For many female divers, especially those in technical diving, to be able to drink all the liquid one wants and actually needs before a dive, to avoid having to take off one’s drysuit and undergarments to relieve oneself, to avoid asking the guys to look away when using the “gal bucket” on board, and not to have the last part of a dive ruined by an urge to go, is really important.
Are you thinking of buying a drysuit? Maybe for the first time, or is it time to buy a new one? Using a drysuit can feel a little strange to many at first, but with today’s suits, there is a large range of models to meet every requirement. Stefan Beskow offers a basic guide to drysuits and what to look for in a drysuit for your particular needs.
The D3 Ergo is a further development of the Expedition Drysuit EX2. It has the same characteristics but has a strong tri-lam fabric instead of the EX2 breathable membrane. In addition, the D3 is derived from a military suit, and as such, it is designed for unrestricted mobility, both above and below the surface. Soft, flexible neoprene boots and a plastic zipper keeps the weight down. The whole suit—including valves, boots, seals and suspenders—weighs only 4.1kg. Waterproof.eu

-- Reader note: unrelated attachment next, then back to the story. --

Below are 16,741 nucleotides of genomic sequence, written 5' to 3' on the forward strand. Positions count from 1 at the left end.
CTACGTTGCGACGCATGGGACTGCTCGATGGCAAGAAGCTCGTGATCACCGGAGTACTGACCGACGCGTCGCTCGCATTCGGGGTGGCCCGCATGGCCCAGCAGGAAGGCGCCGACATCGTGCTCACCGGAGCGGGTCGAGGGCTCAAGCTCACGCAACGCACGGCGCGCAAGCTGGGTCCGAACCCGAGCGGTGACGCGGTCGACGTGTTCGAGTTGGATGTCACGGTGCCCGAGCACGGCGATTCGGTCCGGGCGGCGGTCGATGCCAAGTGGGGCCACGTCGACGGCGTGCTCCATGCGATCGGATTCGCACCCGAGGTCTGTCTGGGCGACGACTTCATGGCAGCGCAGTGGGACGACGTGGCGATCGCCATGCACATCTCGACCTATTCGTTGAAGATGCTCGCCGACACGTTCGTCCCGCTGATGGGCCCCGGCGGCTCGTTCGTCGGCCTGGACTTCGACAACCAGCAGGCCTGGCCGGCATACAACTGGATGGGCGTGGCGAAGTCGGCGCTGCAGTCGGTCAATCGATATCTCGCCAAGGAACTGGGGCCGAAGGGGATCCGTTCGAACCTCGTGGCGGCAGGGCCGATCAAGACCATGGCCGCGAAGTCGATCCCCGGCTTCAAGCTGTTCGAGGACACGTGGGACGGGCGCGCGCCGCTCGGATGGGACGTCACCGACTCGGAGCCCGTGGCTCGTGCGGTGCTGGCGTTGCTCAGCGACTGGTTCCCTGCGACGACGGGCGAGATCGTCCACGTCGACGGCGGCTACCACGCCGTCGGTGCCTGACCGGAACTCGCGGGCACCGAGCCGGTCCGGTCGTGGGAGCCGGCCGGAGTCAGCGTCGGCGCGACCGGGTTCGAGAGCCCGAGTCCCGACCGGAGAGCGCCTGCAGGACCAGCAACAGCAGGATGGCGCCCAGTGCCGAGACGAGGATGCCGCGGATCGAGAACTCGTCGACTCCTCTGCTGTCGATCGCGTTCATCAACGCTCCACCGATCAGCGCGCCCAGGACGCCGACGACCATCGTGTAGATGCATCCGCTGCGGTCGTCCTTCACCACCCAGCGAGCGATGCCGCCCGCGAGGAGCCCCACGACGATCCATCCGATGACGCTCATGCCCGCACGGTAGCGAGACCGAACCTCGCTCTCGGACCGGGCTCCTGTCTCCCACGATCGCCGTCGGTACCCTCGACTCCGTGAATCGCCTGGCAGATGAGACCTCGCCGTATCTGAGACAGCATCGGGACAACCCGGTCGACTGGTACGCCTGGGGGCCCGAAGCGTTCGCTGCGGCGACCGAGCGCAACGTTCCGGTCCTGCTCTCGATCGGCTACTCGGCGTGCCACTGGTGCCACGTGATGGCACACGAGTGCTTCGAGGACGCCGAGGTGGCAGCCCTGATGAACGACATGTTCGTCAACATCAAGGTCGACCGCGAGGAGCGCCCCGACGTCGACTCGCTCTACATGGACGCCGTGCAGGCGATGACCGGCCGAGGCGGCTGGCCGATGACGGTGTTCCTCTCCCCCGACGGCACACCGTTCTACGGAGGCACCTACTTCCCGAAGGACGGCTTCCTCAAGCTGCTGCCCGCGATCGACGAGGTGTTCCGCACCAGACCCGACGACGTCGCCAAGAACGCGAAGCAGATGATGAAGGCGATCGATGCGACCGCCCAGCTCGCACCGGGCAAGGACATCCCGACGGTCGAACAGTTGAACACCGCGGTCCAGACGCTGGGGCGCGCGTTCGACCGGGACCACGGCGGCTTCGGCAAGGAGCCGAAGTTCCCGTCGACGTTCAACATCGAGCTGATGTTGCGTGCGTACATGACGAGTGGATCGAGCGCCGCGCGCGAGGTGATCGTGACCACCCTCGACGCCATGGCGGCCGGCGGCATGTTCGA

The Santi 303 Thermovalve is a new connector between an external battery and a heated undergarment. This valve replaces the standard inlet valve serving a dual function. The valve has a rotating head, which is able to turn 270 degrees, offering a much higher degree of freedom when routing the cable.